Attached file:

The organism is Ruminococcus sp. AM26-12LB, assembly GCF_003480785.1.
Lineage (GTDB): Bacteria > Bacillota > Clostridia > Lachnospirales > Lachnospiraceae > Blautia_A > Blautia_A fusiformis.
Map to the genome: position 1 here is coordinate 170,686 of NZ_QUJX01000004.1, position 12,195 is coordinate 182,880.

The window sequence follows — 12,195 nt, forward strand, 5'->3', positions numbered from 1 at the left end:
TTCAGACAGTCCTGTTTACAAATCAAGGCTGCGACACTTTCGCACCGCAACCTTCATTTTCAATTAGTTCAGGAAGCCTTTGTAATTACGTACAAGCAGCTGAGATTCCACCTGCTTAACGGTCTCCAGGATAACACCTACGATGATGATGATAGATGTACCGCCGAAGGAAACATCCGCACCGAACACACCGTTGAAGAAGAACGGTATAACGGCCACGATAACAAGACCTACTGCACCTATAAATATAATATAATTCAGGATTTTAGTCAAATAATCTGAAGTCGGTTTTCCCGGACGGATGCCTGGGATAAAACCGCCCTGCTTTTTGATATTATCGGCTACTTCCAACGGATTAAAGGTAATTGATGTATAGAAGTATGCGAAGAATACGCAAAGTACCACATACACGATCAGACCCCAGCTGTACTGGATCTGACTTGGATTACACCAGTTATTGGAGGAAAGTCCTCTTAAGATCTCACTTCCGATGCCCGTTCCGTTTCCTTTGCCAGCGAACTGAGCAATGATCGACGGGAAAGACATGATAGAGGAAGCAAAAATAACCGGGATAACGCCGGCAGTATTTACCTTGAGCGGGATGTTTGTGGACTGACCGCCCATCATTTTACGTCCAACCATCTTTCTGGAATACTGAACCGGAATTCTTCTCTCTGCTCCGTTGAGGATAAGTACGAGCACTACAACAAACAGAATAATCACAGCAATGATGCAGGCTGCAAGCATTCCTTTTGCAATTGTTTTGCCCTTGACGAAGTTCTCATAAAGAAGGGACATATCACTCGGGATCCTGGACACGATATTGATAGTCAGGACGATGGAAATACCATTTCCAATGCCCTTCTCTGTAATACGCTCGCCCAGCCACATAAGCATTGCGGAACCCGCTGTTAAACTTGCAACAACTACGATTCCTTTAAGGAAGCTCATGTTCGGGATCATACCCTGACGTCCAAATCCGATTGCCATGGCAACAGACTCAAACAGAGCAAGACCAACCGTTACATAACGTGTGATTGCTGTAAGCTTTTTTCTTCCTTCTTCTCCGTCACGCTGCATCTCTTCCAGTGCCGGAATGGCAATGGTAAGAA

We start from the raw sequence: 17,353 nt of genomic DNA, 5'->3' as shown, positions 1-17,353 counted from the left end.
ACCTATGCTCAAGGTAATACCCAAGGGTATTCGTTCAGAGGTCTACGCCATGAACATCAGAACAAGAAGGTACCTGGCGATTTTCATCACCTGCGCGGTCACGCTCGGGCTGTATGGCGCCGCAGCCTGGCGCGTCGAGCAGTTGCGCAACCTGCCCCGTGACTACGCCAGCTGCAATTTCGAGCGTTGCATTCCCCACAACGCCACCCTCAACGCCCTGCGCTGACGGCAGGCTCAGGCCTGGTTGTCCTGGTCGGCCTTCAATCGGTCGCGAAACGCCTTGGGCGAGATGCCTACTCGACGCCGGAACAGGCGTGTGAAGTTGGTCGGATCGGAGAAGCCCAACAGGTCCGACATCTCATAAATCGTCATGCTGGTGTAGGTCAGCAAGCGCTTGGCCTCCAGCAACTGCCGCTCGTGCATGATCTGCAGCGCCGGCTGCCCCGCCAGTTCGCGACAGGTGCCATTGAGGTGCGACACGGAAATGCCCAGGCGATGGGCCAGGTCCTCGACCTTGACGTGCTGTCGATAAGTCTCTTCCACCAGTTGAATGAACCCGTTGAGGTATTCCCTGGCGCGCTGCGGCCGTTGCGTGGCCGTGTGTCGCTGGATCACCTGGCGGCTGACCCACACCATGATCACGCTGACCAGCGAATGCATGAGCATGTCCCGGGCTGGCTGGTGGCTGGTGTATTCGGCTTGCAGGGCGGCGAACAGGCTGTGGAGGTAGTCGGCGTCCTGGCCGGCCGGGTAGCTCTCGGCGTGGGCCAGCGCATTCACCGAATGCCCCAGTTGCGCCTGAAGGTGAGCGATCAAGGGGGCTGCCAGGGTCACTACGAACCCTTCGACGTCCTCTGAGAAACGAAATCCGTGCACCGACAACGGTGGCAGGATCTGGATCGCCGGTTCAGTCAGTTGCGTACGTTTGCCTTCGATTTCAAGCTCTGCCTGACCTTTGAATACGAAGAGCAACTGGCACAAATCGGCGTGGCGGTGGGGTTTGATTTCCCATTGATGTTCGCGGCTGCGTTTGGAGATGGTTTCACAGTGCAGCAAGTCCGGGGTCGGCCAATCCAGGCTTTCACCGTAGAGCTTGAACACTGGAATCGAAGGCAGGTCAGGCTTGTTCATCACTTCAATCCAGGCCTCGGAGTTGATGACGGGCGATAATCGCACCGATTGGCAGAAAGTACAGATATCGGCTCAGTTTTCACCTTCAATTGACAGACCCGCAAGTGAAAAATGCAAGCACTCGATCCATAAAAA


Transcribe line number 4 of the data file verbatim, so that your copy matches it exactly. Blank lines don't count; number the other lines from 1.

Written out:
The window sequence follows — 12,195 nt, forward strand, 5'->3', positions numbered from 1 at the left end: